Simon Birmingham: It’s an important part of the relationship, and we already have, you know, really strong mobility flow between the UK and Australia. And it's a rite of passage for many Australians to go and live and work in the UK and many Brits to do likewise. And the trade agreement, it’s a trade deal. It's not an open-borders arrangement. But it does give us a chance to have a look at how we mutually recognise, you know, skilled professionals and qualifications and where we can try to make it a bit easier for people to work in the UK and create those opportunities to, again, broaden the career and job opportunities for Australians.
Deborah Knight: And what about a trade deal with the EU? Because, obviously, in the wake of what's going on with China, we don't want to put all of our trade eggs in that Chinese basket. We want to broaden it out to as many countries as we possibly can. Is there a chance of a trade deal being done now with the EU?
Simon Birmingham: Absolutely. In fact, those negotiations are already underway and have been progressing for a little while now. And we're making good progress there with the 27 remaining nations of the European Union. You know, again, an even bigger market — more than 400 million consumers. They're a significant trading partner for us already, but with very big barriers to trade, particularly in some of those agricultural areas that we want to knock some of those barriers out, so that we can grow that trading relationship into the future as well.
Deborah Knight: Now, just on China — have you managed to get through yet to your counterpart in Beijing, or is he still giving you the cold shoulder?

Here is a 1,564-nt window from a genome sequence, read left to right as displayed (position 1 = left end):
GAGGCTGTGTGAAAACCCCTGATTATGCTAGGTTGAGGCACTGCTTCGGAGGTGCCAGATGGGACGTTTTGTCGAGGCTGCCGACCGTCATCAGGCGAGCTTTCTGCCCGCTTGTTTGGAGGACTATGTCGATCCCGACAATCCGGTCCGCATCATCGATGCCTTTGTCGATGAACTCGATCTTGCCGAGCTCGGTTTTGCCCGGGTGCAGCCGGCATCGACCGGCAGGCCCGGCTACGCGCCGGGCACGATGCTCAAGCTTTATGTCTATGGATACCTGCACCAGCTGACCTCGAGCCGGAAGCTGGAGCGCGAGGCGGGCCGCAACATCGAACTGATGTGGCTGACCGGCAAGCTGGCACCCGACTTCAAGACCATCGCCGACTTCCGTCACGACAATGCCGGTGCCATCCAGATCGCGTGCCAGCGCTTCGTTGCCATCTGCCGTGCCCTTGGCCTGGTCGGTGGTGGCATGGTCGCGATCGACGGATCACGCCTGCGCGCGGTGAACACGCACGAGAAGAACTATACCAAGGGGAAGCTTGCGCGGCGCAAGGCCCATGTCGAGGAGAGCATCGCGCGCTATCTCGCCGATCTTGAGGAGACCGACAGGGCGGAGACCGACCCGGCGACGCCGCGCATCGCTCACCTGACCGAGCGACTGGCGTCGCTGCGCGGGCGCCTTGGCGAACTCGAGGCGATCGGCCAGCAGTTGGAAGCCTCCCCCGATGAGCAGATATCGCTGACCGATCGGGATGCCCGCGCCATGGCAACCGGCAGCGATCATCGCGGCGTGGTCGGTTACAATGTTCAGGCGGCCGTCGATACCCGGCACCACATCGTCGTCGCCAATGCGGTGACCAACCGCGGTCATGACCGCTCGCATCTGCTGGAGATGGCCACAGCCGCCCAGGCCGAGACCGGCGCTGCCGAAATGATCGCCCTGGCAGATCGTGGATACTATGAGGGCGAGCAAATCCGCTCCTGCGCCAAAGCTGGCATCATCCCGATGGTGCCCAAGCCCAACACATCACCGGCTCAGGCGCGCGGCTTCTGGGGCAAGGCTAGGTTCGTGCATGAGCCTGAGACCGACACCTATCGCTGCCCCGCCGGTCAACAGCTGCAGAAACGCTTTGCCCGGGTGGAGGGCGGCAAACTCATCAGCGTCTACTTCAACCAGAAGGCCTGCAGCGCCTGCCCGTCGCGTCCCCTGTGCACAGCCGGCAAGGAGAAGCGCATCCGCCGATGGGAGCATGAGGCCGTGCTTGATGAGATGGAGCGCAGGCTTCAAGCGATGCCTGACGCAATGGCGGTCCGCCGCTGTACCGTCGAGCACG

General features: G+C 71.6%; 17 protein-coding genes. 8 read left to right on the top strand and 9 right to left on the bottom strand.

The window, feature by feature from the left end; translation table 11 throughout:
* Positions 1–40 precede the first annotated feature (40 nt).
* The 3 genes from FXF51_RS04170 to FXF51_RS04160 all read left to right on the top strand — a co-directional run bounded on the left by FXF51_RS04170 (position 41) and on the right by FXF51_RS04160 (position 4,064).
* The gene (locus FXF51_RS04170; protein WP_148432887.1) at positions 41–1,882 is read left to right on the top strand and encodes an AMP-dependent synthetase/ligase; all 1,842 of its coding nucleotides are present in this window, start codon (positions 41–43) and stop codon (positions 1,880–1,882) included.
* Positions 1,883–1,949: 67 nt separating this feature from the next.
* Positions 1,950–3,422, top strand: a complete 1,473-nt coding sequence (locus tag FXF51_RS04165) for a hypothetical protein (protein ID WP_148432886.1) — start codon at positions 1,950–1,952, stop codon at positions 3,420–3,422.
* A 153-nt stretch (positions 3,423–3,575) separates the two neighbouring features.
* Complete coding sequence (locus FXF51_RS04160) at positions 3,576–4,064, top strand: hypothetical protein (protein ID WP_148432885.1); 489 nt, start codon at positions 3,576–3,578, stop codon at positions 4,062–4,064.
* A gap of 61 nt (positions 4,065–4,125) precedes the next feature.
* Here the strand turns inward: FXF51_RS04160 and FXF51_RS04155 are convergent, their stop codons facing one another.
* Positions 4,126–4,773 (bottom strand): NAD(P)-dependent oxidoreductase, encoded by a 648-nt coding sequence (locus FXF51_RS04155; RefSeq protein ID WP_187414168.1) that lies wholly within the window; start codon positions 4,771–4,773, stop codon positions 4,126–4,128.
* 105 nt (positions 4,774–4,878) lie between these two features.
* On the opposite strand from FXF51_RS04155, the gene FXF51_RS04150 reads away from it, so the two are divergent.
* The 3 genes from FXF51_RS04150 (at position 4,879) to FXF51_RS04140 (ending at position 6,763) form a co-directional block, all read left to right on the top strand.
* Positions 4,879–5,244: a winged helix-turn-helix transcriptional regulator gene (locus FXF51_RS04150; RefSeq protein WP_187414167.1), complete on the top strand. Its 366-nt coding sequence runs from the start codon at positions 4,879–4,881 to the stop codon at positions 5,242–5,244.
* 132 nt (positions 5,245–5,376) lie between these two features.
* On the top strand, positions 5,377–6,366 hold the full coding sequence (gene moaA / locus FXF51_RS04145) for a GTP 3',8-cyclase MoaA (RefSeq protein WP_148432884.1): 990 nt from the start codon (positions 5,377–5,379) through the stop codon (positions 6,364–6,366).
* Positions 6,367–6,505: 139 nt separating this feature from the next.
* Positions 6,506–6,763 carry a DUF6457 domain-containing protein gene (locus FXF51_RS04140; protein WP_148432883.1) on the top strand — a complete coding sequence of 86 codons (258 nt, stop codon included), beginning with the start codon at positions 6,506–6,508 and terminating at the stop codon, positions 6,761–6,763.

Simon Birmingham: Well, look, the Chinese system knows that we are eager to have a conversation. We are happy to have it and to work through difficult issues…
Deborah Knight: So they’re still not talking your call?
Simon Birmingham: But the ball sits in their court.
Deborah Knight: So, they're still not answering your calls, your requests? Still the cold shoulder?
Simon Birmingham: They still haven't scheduled a call. In the end, we think the best way to work through difficult issues is to talk about them. The Australian Government is willing to have those conversations. We won't compromise Australian values. We won’t move in terms of policies that are in the Australian national interest but we value the partnership we have with China and with many other countries of the region. And where we have disagreements, we reckon the best way to sort them out is to have that dialogue, but it does take two to agree to do so.
Deborah Knight: Takes two to tango, it sure does. What about these suggestions from your colleague, Senator Concetta Fierravanti-Wells, saying that we should slap tariffs on Chinese imports? Good idea or not?
Simon Birmingham: Well, I don't think that's a particularly helpful idea. In the end, what we don't want to do is to create some sort of ongoing trade war and get into tit for tat things. We have a trade agreement with China that has yielded benefits for Australia. It’s yielded benefits for China as well. In the end, we have a significant trade surplus with China in what we send from Australia to Chinese consumers. And we want to make sure we continue to have a relationship that looks to the more positive areas where it is mutually beneficial, doesn't compromise on the things that we need to do to maintain our sovereignty and our respect. But I don't think that kicking off or escalating a trade war is going to be in anybody's interest.